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UBC Theses and Dissertations

Origin of Cu-PGE-rich sulphide mineralization in the DJ/DB zone of the Turnagain Alaskan-type intrusion, British Columbia Jackson-Brown, Sarah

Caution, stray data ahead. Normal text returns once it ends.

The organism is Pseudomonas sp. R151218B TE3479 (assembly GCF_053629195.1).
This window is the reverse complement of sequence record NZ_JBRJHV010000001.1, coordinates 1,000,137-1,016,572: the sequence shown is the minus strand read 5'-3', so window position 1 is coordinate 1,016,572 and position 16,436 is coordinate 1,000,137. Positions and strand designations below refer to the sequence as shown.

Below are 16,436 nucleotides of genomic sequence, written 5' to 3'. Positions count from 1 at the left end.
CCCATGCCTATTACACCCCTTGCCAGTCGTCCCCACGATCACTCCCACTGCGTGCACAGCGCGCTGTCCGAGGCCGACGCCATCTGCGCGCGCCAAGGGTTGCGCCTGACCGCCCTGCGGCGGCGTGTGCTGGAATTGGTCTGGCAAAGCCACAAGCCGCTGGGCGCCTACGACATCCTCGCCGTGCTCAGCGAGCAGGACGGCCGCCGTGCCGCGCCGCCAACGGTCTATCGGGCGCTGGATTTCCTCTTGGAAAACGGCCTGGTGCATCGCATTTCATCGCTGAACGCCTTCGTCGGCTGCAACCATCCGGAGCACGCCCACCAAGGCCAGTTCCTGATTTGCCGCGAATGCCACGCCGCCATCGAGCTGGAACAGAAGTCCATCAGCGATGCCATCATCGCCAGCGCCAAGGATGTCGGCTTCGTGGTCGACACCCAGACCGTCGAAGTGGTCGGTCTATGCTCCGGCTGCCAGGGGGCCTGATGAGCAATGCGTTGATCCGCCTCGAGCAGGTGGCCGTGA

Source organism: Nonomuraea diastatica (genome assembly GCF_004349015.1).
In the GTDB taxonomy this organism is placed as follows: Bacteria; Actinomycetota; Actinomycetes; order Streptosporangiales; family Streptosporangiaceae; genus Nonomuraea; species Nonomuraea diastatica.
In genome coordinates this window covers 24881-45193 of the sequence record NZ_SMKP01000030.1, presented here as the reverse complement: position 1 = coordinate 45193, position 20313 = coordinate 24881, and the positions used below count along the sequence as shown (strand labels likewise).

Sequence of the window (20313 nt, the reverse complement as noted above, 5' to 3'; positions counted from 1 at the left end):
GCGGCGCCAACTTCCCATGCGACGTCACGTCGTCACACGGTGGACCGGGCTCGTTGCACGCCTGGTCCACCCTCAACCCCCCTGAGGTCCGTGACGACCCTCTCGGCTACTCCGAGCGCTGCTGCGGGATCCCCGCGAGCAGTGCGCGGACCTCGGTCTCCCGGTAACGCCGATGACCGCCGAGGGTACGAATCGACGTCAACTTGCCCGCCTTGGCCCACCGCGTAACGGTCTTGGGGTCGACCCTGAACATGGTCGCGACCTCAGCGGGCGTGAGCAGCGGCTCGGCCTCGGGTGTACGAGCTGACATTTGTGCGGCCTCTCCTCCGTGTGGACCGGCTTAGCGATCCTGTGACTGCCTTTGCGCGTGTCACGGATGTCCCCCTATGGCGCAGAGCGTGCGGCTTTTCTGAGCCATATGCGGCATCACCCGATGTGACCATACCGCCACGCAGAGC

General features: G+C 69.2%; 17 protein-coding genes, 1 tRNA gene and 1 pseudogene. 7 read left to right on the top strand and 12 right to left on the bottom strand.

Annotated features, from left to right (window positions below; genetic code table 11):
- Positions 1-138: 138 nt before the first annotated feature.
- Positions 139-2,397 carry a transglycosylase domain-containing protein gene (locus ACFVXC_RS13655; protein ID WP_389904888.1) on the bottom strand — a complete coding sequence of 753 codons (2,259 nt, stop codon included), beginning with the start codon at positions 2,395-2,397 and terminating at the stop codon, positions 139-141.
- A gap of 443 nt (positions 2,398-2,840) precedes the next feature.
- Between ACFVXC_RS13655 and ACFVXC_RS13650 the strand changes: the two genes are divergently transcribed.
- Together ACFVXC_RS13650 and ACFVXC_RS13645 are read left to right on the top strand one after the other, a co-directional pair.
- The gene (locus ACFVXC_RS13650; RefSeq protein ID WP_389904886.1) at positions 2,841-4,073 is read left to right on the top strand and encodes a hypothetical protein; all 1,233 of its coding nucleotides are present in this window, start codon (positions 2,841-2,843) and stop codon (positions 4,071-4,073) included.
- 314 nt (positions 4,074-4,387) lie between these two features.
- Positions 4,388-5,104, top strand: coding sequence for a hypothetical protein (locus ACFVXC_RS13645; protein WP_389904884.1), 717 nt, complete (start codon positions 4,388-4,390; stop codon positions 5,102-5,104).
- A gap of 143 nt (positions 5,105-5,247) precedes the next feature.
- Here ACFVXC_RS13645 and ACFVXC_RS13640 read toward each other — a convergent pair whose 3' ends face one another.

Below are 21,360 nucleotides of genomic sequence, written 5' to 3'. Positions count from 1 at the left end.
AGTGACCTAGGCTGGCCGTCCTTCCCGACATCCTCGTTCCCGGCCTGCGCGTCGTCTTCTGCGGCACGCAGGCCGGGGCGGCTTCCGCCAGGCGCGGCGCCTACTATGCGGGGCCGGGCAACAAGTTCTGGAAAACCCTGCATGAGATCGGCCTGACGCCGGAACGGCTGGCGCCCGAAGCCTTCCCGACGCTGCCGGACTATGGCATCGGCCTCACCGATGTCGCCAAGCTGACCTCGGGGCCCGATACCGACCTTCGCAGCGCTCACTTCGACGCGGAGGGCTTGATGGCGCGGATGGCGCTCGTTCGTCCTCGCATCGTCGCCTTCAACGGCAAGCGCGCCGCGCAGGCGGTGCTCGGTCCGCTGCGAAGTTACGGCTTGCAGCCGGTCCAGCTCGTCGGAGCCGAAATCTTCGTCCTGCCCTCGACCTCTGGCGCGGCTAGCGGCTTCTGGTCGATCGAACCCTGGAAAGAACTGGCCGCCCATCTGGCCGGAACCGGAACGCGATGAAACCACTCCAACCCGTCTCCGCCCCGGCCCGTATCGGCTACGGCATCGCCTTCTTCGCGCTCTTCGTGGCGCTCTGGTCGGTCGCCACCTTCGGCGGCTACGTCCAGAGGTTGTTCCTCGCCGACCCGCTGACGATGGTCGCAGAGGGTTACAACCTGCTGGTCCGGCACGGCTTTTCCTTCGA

The Early Jurassic (>188-185 Ma) Turnagain ultramafic-mafic body, a composite Alaskan-type intrusion in the Northern Cordillera of northern British Columbia, hosts a significant nickel-cobalt resource (Horsetrail zone, 1842 Mt @ 0.21 wt. % Ni and 0.013 wt. % Co), and minor copper-platinum group element (Cu-PGE) mineralization. The 24 km² Turnagain intrusion comprises four temporally, spatially, and chemically distinct ultramafic-mafic phases that include dunite, wehrlite, clinopyroxenite, hornblendite and diorite. The 1.5 x 2 km DJ/DB zone, an area of Cu-PGE enrichment that was discovered through soil geochemistry and drilling of a previously under-explored area of the intrusion, is located 2.5 km northwest of the nickel resource. Clinopyroxenites and hornblendites with minor wehrlite are the major rock types of the DJ/DB zone. Orthomagmatic sulphide mineralization ranges from predominantly disseminated sulphides (<5 vol. %) to rare massive ores, and contains chalcopyrite and pyrrhotite, with minor pyrite and pentlandite, and trace arsenides (nickeline), arsenic-antimony sulphides (cobaltite, gersdorffite), and platinum group minerals (PGM; sperrylite, sudburyite, Pd-melonite, testibiopalladite). Sulphide and PGM mineralization underwent minor remobilization related to post-magmatic hydrothermal alteration. The DJ/DB zone represents the products of a magmatic event that is younger than the magmatism that produced the Ni-Co-rich mineralization. Sulphide saturation of Mg-rich arc parent magmas through assimilation of sulphur and carbon from pyrite- and graphite-bearing metasedimentary rocks surrounding the intrusion lead to the formation of the DJ/DB zone following extensive olivine fractionation (i.e., Ni depletion). The distinct nature of Cu-PGE mineralization in the DJ/DB zone indicates that Ni-Cu-PGE sulphides in Alaskan-type intrusions may have more significant exploration potential in convergent margins than previously considered.

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